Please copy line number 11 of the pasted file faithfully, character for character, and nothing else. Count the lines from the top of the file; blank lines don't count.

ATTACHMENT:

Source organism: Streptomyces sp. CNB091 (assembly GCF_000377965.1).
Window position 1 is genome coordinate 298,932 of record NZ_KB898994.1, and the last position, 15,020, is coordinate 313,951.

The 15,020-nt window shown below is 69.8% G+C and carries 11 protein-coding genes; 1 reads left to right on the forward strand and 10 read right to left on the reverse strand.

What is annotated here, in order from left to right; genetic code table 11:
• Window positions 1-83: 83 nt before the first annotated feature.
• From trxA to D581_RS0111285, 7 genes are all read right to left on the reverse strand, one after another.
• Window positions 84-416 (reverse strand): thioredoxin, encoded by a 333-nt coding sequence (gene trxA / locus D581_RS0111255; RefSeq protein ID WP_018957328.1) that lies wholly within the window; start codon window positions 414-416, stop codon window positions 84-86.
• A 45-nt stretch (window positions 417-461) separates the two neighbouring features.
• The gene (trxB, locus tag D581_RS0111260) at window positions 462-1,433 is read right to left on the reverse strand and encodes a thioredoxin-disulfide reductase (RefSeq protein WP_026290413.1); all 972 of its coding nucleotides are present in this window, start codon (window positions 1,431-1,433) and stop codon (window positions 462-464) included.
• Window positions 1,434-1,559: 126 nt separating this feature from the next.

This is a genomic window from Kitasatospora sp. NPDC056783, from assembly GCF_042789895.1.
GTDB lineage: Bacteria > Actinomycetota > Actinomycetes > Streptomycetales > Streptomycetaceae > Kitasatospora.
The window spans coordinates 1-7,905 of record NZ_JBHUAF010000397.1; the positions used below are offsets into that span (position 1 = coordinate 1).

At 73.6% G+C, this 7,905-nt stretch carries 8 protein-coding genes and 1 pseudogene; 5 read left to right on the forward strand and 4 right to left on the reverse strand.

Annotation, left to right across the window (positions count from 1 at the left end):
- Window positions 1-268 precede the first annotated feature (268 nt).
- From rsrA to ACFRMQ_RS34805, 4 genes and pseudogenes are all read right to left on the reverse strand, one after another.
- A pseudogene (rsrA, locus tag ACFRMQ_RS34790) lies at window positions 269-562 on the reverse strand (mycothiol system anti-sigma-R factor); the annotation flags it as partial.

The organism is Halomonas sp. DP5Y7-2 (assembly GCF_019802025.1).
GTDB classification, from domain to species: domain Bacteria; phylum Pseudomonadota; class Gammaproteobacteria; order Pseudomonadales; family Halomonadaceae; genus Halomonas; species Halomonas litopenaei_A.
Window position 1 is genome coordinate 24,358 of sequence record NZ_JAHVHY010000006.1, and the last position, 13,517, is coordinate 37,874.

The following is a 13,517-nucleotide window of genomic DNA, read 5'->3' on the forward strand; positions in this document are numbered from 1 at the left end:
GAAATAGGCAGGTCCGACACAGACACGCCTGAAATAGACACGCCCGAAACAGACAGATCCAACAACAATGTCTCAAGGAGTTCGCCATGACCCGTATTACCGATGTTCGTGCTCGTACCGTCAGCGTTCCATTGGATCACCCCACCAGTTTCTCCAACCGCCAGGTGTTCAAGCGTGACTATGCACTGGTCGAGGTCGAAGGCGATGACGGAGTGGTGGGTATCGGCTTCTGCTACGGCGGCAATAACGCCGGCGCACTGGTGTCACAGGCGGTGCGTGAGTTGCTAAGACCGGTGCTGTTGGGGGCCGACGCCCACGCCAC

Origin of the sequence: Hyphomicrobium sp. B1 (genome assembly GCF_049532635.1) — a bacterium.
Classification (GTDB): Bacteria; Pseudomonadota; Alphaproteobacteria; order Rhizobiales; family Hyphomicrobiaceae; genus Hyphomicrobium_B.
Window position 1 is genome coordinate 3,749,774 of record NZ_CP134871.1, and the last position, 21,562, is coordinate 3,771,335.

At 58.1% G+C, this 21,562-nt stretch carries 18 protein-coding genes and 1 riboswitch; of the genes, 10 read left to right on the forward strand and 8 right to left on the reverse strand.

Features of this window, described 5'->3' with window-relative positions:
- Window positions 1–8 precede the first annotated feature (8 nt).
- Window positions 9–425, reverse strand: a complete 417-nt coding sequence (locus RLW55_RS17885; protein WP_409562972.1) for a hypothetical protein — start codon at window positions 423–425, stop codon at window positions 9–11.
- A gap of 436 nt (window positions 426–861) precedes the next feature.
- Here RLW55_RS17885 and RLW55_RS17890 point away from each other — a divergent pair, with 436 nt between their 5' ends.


This is a genomic window from Kitasatospora sp. NPDC056783, from assembly GCF_042789895.1.